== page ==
Putting new skills in providers’ hands


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Osteopathic Manipulative Treatment

A failed hip surgery performed elsewhere had left Dr. Anthony Capobianco’s patient with a leg that would not straighten, forcing her to walk painfully on the toes of her right foot for more than 10 years.

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PACE continuing education
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Then a technique that the New York family practitioner learned at a workshop organized by UNT Health Science Center’s Professional and Continuing Education Office (PACE) helped his patient walk without pain for the first time in a decade.

“Nothing had ever worked as effectively and dramatically, so we were both impressed and amazed,” Dr. Capobianco said.

Jerry Dickey

Jerry Dickey

Turner Slicho

Turner Slicho

Physicians and other providers must earn continuing education credits to keep their licenses to practice medicine, and PACE offers a broad range of more than 500 accredited activities annually.

“These events offer much more than just credits,” said Andrew Crim, PACE executive director. “Our interprofessional educational activities are opportunities for health care providers to learn the innovative new treatments that benefit their patients and their practices.”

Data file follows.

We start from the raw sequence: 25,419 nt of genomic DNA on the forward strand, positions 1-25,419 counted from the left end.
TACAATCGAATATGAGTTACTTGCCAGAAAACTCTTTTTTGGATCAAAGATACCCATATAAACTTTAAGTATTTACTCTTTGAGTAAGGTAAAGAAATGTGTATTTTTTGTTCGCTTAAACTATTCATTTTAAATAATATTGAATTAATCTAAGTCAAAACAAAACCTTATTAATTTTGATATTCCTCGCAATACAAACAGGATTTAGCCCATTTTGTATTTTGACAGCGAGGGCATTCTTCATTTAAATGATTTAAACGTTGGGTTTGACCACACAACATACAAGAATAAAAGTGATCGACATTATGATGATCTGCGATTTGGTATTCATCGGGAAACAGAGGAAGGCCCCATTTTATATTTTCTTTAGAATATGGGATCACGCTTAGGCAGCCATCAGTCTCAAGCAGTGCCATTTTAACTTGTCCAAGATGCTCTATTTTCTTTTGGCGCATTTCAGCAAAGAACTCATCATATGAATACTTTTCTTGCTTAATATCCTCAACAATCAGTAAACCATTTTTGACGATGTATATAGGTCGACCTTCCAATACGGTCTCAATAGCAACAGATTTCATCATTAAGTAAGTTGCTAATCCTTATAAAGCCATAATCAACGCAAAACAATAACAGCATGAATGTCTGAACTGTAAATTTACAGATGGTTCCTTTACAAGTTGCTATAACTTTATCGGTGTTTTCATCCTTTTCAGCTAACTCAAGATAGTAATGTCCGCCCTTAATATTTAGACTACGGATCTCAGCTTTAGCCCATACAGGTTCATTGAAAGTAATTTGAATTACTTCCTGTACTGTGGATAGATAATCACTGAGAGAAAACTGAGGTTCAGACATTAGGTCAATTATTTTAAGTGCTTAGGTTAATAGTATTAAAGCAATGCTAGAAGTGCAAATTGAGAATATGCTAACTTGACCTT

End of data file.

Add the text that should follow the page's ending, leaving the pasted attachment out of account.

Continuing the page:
The June workshop that Dr. Capobianco attended was the brainchild of Jerry Dickey, DO, a retired Health Science Center faculty member and historian of osteopathic medicine. Dr. Dickey is particularly interested in Still Exaggeration, a series of osteopathic manipulative treatment techniques perfected in the 1880s by Dr. A.T. Still, the founder of osteopathic medicine.

By the early 20th century, those techniques, considered too difficult to teach to medical students, were mostly abandoned. But Dr. Dickey saw value in the maneuvers and made it his mission to keep them alive.

Dr. Dickey contacted a protégée, Turner Slicho, DO, a 2004 graduate of the Texas College of Osteopathic Medicine who practices in Portland, Ore. He proposed they host a hands-on workshop at the Health Science Center to teach the techniques to other physicians.“It seemed like a no-brainer to come back to campus and teach what originally put osteopathic medicine on the map,” Dr. Slicho said.

In June, about 30 providers from across the country – including an MD physician searching for alternatives to pain medications – spent two-and-a-half days learning Still Exaggeration. Among the attendees was Dr. Capobianco.

On his first day home after the workshop, Dr. Capobianco saw his patient with the bad hip. He performed the techniques he learned at the workshop, and within seconds, the tension in her leg released.

“My first day back after the PACE workshop,” Dr. Capobianco said, “and what I learned was already making a difference in my patients’ lives.”

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